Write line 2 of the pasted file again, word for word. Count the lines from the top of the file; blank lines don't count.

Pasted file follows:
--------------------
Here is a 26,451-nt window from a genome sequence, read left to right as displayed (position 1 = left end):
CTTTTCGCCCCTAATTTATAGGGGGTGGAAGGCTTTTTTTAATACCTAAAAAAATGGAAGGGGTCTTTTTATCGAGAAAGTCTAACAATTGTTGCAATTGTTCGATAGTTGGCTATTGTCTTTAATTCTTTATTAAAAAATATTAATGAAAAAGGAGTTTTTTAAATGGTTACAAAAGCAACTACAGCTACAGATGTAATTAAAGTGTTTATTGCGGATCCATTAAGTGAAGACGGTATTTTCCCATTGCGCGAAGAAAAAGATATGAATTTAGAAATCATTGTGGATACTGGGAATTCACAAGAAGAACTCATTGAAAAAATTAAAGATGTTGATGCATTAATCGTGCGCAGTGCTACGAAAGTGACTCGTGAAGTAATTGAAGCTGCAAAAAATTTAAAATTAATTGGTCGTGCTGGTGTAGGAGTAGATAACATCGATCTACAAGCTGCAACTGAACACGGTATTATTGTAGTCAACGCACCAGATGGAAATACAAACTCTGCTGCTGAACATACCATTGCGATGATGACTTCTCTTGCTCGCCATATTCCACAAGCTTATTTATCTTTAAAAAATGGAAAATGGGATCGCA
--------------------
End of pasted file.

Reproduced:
CTTTTCGCCCCTAATTTATAGGGGGTGGAAGGCTTTTTTTAATACCTAAAAAAATGGAAGGGGTCTTTTTATCGAGAAAGTCTAACAATTGTTGCAATTGTTCGATAGTTGGCTATTGTCTTTAATTCTTTATTAAAAAATATTAATGAAAAAGGAGTTTTTTAAATGGTTACAAAAGCAACTACAGCTACAGATGTAATTAAAGTGTTTATTGCGGATCCATTAAGTGAAGACGGTATTTTCCCATTGCGCGAAGAAAAAGATATGAATTTAGAAATCATTGTGGATACTGGGAATTCACAAGAAGAACTCATTGAAAAAATTAAAGATGTTGATGCATTAATCGTGCGCAGTGCTACGAAAGTGACTCGTGAAGTAATTGAAGCTGCAAAAAATTTAAAATTAATTGGTCGTGCTGGTGTAGGAGTAGATAACATCGATCTACAAGCTGCAACTGAACACGGTATTATTGTAGTCAACGCACCAGATGGAAATACAAACTCTGCTGCTGAACATACCATTGCGATGATGACTTCTCTTGCTCGCCATATTCCACAAGCTTATTTATCTTTAAAAAATGGAAAATGGGATCGCA